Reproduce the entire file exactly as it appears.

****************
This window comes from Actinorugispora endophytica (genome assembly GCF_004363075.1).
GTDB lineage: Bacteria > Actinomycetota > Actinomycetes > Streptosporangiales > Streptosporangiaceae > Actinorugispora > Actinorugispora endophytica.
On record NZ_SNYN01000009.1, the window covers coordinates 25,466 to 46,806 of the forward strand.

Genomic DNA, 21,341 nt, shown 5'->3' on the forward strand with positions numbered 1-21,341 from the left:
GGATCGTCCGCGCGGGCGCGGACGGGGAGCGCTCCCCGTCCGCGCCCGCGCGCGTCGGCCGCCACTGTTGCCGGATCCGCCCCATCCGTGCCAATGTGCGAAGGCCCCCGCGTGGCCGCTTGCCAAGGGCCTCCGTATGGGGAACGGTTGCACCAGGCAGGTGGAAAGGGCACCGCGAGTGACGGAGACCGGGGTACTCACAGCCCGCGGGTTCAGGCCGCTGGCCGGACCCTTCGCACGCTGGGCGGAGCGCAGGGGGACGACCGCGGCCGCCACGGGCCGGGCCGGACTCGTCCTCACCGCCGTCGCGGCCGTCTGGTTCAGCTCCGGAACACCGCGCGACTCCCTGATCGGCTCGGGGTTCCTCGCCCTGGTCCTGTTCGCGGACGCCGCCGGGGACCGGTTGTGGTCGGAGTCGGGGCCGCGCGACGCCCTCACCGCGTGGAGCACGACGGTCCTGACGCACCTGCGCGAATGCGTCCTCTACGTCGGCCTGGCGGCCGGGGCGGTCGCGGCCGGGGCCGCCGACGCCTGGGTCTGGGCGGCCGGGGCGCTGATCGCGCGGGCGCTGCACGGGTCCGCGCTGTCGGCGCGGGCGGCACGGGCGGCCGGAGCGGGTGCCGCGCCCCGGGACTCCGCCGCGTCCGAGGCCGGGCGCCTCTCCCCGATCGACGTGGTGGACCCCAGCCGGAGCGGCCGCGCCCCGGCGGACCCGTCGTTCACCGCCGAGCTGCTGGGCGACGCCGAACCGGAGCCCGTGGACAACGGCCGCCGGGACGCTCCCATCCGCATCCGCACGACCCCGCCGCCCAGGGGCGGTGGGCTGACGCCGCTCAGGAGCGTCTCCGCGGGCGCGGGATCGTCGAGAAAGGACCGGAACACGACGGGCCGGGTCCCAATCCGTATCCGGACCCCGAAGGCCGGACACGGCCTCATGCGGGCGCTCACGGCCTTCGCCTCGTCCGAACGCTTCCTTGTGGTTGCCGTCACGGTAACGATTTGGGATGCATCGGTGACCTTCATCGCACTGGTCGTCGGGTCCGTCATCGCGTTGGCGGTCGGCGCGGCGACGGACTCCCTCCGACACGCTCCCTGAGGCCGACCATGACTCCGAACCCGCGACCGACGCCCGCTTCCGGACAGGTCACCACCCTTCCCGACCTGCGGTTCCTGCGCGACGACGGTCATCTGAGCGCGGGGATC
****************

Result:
This window comes from Actinorugispora endophytica (genome assembly GCF_004363075.1).
GTDB lineage: Bacteria > Actinomycetota > Actinomycetes > Streptosporangiales > Streptosporangiaceae > Actinorugispora > Actinorugispora endophytica.
On record NZ_SNYN01000009.1, the window covers coordinates 25,466 to 46,806 of the forward strand.

Genomic DNA, 21,341 nt, shown 5'->3' on the forward strand with positions numbered 1-21,341 from the left:
GGATCGTCCGCGCGGGCGCGGACGGGGAGCGCTCCCCGTCCGCGCCCGCGCGCGTCGGCCGCCACTGTTGCCGGATCCGCCCCATCCGTGCCAATGTGCGAAGGCCCCCGCGTGGCCGCTTGCCAAGGGCCTCCGTATGGGGAACGGTTGCACCAGGCAGGTGGAAAGGGCACCGCGAGTGACGGAGACCGGGGTACTCACAGCCCGCGGGTTCAGGCCGCTGGCCGGACCCTTCGCACGCTGGGCGGAGCGCAGGGGGACGACCGCGGCCGCCACGGGCCGGGCCGGACTCGTCCTCACCGCCGTCGCGGCCGTCTGGTTCAGCTCCGGAACACCGCGCGACTCCCTGATCGGCTCGGGGTTCCTCGCCCTGGTCCTGTTCGCGGACGCCGCCGGGGACCGGTTGTGGTCGGAGTCGGGGCCGCGCGACGCCCTCACCGCGTGGAGCACGACGGTCCTGACGCACCTGCGCGAATGCGTCCTCTACGTCGGCCTGGCGGCCGGGGCGGTCGCGGCCGGGGCCGCCGACGCCTGGGTCTGGGCGGCCGGGGCGCTGATCGCGCGGGCGCTGCACGGGTCCGCGCTGTCGGCGCGGGCGGCACGGGCGGCCGGAGCGGGTGCCGCGCCCCGGGACTCCGCCGCGTCCGAGGCCGGGCGCCTCTCCCCGATCGACGTGGTGGACCCCAGCCGGAGCGGCCGCGCCCCGGCGGACCCGTCGTTCACCGCCGAGCTGCTGGGCGACGCCGAACCGGAGCCCGTGGACAACGGCCGCCGGGACGCTCCCATCCGCATCCGCACGACCCCGCCGCCCAGGGGCGGTGGGCTGACGCCGCTCAGGAGCGTCTCCGCGGGCGCGGGATCGTCGAGAAAGGACCGGAACACGACGGGCCGGGTCCCAATCCGTATCCGGACCCCGAAGGCCGGACACGGCCTCATGCGGGCGCTCACGGCCTTCGCCTCGTCCGAACGCTTCCTTGTGGTTGCCGTCACGGTAACGATTTGGGATGCATCGGTGACCTTCATCGCACTGGTCGTCGGGTCCGTCATCGCGTTGGCGGTCGGCGCGGCGACGGACTCCCTCCGACACGCTCCCTGAGGCCGACCATGACTCCGAACCCGCGACCGACGCCCGCTTCCGGACAGGTCACCACCCTTCCCGACCTGCGGTTCCTGCGCGACGACGGTCATCTGAGCGCGGGGATC